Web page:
Case Study



Innovative heat recovery project for carbon emissions reduction

Vornado Realty Trust is spearheading a groundbreaking retrofit at 1 Pennsylvania Plaza (PENN 1) in New York City, aiming to reach 100% carbon neutrality by 2040. This ambitious project is part of the company’s broader commitment to environmental sustainability, as outlined in their Vision 2030. PENN 1, a towering landmark in midtown Manhattan, stands at 57 stories and spans approximately 2.5 million square feet of office and retail space. Constructed in 1972, the building is a key component of THE PENN DISTRICT, Vornado’s flagship property cluster.

The roadmap to carbon neutrality at PENN 1 includes advanced waterside heat recovery measures. This strategy focuses on capturing and reusing heat from the building’s condenser water loop, a method that not only reduces heating loads but also facilitates a subsequent transition to electrification through air-source heat pumps and thermal storage. The PENN 1 project demonstrates a ‘thermal dispatch model,’ in which carbon-free energy sources are gradually deployed to fulfill the heating and cooling demands of a large commercial building.

By adopting this innovative approach, Vornado aims to significantly reduce the carbon footprint of PENN 1 while also setting a replicable model for building decarbonization in New York City. This initiative underscores Vornado’s role as a leader in sustainable real estate development, with a portfolio that includes over 34 million square feet of premier assets across New York City, Chicago, and San Francisco. Through Vision 2030, Vornado’s commitment to achieving carbon neutrality and a 50% site energy reduction reflects their dedication to pioneering sustainable solutions in the urban landscape.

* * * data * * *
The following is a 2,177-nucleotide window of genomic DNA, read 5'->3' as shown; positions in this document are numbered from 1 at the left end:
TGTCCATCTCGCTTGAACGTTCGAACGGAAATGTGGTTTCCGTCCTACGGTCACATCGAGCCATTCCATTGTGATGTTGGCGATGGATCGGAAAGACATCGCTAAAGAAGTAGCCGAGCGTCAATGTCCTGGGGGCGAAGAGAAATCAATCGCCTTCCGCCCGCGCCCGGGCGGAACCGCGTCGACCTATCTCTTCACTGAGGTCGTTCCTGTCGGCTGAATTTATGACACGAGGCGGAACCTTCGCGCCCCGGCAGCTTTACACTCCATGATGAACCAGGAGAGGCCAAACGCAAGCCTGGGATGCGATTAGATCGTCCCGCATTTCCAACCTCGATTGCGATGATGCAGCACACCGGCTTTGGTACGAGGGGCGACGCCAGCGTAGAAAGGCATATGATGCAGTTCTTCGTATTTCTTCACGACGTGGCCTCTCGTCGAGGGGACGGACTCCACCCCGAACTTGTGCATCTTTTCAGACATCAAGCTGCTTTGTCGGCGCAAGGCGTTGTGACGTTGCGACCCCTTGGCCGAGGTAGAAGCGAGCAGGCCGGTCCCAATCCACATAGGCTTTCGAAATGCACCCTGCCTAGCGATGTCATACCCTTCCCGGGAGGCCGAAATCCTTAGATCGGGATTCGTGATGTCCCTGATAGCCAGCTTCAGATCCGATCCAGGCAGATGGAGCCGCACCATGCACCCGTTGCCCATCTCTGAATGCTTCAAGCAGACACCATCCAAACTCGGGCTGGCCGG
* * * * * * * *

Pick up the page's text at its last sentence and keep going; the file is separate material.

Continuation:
PENN 1+2 Hero building

Project Status


Under Construction

Monitoring & Evaluation

Emissions Reduction


PENN 1 aims to achieve 100% carbon neutrality by 2030.

Lessons Learned

Accurate, calibrated energy models are essential for realistic projections of energy and carbon reductions, guiding the selection of feasible decarbonization measures for complex buildings.

Lessons Learned

Leveraging existing technologies in innovative ways, such as the purposeful dispatch of thermal energy and optimizing for scalability and affordability, can be as impactful as waiting for new technological breakthroughs.

Lessons Learned

Training and involving operations teams in the design and implementation phases are crucial for ensuring systems function as intended.

A baseline assessment is key to understanding current systems and performance, then identifying conditions, requirements or events that will trigger a decarbonization effort. The assessment looks across technical systems, asset strategy and sectoral factors.

Building System Conditions
  • Equipment nearing end-of-life